In 1989 scientists at Glaxo Wellcome formulated the first of a new class of drugs, neuraminidase inhibitors, for the treatment of influenza A and B infections. Zanamavir, marketed as Relenza, was approved for use in the US in 1999.
Alongside Tamiflu, Relenza was included in the Cochrane review on neuraminidase inhibitors. Like Tamiflu, it became apparent to Cochrane researchers Tom Jefferson and Peter Doshi that they had not been able to access the full dataset available on the drugs.
As Relenza has to be administered by inhalation, Tamiflu formed the majority of antiviral stockpiling. But Relenza was stockpiled by governments worldwide and the Cochrane reviewers also campaigned to gain access to the underlying trial data. The correspondence chain below documents the team’s efforts to gain access to the data from the drug’s manufacturer, GlaxoSmithKline. Each entry contains the correspondence in a three month period.
After a period of wrangling, the reviewers and GSK reached agreement and were drawing up contracts to facilitate the data sharing, when GSK suddenly announced a new policy to make clinical-trial data from many more of it’s pharmaceuticals available to independent scrutiny. In an interview, Andrew Witty, then CEO of GSK, told The BMJ how he saw the open data movement as an opportunity rather than a threat.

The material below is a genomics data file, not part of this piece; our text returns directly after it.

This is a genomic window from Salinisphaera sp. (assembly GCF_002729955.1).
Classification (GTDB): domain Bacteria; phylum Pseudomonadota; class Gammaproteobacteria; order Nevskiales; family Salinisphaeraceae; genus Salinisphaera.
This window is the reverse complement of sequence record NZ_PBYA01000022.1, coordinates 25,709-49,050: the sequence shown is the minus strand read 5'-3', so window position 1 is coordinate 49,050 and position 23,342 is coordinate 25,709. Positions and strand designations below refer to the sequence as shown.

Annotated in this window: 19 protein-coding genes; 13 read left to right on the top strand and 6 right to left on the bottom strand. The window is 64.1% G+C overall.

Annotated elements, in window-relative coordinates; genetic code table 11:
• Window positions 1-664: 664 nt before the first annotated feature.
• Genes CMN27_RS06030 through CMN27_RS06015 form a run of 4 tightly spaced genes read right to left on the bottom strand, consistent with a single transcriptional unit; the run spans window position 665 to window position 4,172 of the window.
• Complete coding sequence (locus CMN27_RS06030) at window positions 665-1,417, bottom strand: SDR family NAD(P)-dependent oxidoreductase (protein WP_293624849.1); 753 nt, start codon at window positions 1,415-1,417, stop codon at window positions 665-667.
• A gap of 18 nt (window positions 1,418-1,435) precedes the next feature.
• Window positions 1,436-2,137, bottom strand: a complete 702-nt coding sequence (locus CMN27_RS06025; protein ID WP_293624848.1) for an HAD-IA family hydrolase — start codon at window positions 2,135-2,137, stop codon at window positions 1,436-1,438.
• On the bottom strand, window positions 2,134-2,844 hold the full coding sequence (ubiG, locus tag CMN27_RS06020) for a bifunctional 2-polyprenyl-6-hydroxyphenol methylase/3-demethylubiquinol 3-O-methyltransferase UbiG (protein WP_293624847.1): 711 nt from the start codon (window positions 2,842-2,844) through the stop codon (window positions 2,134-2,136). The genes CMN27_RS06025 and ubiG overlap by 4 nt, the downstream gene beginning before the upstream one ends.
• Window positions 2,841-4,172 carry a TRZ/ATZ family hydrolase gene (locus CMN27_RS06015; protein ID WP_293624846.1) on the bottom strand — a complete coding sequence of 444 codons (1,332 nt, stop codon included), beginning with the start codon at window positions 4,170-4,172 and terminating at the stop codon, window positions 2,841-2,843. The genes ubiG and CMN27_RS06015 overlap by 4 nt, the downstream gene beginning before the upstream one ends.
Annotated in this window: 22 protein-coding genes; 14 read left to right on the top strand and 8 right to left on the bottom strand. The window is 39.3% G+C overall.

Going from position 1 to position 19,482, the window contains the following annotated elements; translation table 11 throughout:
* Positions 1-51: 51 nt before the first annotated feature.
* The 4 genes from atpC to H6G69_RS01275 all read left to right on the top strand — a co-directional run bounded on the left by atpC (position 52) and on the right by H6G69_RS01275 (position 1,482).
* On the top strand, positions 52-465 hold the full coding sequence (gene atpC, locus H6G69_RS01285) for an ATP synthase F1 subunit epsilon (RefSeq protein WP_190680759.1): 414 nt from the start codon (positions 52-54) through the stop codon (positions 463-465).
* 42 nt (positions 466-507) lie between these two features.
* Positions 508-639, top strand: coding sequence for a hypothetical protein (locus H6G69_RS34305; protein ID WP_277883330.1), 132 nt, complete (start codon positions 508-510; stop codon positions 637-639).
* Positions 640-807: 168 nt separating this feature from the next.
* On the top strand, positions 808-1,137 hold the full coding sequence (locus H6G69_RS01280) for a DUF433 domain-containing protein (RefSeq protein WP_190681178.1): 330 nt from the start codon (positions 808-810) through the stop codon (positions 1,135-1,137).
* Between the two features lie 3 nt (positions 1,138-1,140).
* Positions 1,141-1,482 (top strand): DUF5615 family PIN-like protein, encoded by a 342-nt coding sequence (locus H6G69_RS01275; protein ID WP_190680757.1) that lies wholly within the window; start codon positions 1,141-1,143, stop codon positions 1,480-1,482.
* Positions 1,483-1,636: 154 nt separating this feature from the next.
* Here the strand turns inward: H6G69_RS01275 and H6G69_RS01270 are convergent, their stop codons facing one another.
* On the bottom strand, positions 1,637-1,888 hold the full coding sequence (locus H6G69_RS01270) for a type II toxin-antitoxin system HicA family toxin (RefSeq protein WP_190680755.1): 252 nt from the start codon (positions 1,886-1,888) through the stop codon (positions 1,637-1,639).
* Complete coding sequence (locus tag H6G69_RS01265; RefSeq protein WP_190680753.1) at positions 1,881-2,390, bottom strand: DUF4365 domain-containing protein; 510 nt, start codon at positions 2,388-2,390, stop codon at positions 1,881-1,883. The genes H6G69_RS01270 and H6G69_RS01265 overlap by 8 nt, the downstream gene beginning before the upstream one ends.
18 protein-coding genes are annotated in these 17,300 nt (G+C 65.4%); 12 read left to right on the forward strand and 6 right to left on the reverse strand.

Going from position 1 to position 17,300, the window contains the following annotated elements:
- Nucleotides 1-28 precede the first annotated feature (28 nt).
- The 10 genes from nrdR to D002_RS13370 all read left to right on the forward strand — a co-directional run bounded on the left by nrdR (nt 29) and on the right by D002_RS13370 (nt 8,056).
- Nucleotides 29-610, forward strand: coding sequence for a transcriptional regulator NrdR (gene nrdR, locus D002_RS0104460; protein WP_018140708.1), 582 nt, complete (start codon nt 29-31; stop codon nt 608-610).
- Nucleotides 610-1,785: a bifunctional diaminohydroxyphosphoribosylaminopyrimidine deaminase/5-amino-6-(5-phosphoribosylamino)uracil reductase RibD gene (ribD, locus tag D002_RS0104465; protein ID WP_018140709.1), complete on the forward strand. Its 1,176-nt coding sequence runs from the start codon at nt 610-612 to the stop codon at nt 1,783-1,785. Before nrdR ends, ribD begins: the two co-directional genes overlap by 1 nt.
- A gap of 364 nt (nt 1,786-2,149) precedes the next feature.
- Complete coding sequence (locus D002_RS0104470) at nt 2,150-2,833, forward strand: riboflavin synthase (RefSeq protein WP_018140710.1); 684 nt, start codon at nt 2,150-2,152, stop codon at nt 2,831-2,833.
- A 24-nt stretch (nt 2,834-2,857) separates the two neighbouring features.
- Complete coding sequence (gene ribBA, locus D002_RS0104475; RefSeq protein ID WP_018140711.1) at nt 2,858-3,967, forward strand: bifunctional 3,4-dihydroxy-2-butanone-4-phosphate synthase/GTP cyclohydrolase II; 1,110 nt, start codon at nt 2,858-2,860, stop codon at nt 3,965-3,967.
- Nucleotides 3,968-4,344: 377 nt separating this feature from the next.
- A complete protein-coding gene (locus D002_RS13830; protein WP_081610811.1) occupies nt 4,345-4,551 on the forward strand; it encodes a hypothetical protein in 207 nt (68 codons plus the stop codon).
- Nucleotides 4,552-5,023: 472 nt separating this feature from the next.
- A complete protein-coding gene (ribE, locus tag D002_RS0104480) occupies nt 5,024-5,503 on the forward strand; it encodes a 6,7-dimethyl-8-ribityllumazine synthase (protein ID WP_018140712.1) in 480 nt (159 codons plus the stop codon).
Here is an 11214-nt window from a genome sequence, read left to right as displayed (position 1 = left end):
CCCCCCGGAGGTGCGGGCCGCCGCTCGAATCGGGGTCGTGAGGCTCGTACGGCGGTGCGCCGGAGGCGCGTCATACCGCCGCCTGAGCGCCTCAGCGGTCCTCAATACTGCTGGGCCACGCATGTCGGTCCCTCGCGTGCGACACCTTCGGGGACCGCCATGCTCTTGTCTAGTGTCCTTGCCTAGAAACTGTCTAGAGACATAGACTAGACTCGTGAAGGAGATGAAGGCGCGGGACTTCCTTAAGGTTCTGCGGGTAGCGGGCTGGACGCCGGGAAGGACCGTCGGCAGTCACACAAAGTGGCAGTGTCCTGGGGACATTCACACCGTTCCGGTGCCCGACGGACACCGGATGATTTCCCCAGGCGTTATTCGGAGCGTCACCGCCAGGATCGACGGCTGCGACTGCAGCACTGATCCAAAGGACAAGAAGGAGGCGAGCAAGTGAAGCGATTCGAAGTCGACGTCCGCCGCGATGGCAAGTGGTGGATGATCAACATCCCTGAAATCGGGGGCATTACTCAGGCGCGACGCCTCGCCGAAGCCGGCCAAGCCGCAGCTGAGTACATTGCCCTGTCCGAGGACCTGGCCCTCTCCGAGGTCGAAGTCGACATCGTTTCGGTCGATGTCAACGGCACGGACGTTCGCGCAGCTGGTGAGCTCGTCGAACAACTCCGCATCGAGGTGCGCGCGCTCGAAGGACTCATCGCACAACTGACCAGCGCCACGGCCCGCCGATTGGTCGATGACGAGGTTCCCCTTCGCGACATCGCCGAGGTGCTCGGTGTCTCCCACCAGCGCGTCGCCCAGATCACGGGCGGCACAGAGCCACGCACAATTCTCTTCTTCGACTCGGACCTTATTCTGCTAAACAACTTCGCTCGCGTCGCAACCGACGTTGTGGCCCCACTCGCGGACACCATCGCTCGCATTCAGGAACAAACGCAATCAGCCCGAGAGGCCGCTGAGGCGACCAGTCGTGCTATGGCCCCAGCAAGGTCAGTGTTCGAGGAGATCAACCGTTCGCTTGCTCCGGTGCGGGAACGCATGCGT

On 14 February 2013, GSK shipped a DVD containing redacted versions of its clinical study reports to Carl Heneghan, Director of the Centre of Evidence Based Medicine at the University of Oxford. Like Tamiflu, the Cochrane reviewers made all Relenza reports publicly available when they published their 2014 update.
Attention to Relenza, the less known of the two then registered antivirals, generated interest in the circumstances of its licensing in the EU (Mulinari and Davis).